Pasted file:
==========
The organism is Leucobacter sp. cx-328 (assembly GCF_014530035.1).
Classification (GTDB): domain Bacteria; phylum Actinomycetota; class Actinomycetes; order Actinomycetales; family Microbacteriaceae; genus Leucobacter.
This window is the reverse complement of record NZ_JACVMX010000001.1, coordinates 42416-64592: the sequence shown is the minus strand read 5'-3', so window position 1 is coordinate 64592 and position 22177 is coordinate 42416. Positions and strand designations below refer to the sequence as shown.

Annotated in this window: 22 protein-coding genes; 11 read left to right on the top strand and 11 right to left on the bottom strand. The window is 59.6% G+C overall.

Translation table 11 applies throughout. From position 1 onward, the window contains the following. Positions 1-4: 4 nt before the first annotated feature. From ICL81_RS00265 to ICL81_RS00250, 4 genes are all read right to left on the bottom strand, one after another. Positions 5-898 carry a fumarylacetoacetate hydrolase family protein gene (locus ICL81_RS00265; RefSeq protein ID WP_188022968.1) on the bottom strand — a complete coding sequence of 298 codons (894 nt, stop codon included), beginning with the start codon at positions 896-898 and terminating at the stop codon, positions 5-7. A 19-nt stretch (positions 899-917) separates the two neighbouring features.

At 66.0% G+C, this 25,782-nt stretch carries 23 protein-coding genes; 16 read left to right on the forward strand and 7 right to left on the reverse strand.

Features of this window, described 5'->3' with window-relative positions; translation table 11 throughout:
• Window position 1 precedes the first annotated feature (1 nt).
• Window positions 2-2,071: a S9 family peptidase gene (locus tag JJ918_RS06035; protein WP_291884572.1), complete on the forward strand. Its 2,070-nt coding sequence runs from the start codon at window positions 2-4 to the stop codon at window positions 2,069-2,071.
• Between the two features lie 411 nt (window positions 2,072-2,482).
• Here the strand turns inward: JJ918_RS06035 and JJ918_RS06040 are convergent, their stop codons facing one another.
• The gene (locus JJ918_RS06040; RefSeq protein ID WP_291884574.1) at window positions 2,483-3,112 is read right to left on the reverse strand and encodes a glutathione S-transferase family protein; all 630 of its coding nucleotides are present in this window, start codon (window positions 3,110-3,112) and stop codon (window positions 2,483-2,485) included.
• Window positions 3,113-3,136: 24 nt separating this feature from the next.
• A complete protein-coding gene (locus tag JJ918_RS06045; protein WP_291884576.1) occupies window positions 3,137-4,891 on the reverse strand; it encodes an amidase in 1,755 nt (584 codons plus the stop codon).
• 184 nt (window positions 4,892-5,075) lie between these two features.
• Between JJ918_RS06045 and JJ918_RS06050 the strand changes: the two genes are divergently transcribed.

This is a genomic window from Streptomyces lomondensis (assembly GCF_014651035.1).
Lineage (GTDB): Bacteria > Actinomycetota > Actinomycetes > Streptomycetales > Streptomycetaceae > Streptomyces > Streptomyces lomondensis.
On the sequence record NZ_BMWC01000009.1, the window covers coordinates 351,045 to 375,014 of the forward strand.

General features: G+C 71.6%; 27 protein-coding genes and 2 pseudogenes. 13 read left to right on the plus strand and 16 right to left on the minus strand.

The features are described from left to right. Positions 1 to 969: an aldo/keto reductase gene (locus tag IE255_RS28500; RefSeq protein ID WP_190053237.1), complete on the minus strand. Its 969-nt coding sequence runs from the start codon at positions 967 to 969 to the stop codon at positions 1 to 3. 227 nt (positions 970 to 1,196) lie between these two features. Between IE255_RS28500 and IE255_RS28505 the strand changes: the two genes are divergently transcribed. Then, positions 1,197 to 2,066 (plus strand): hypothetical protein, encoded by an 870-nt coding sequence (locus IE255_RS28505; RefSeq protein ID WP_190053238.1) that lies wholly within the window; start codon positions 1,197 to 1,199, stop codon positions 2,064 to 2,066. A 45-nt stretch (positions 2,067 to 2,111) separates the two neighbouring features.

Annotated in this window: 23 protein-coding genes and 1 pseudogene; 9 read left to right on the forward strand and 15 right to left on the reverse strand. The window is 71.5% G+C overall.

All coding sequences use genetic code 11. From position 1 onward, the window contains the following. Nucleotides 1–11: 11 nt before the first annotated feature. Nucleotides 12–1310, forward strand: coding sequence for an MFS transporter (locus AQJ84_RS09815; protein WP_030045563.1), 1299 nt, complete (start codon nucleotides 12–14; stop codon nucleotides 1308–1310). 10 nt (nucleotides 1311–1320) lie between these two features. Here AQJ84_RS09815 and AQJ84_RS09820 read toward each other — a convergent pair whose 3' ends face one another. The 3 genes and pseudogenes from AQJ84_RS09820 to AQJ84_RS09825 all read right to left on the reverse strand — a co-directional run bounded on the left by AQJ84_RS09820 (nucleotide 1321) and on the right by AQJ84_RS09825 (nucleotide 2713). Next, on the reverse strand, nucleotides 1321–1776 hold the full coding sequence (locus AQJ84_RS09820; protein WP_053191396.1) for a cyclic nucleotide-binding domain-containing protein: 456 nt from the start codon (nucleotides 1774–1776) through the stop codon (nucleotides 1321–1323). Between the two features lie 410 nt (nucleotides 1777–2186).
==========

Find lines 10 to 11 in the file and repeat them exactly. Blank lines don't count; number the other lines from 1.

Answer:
• Between the two features lie 411 nt (window positions 2,072-2,482).
• Here the strand turns inward: JJ918_RS06035 and JJ918_RS06040 are convergent, their stop codons facing one another.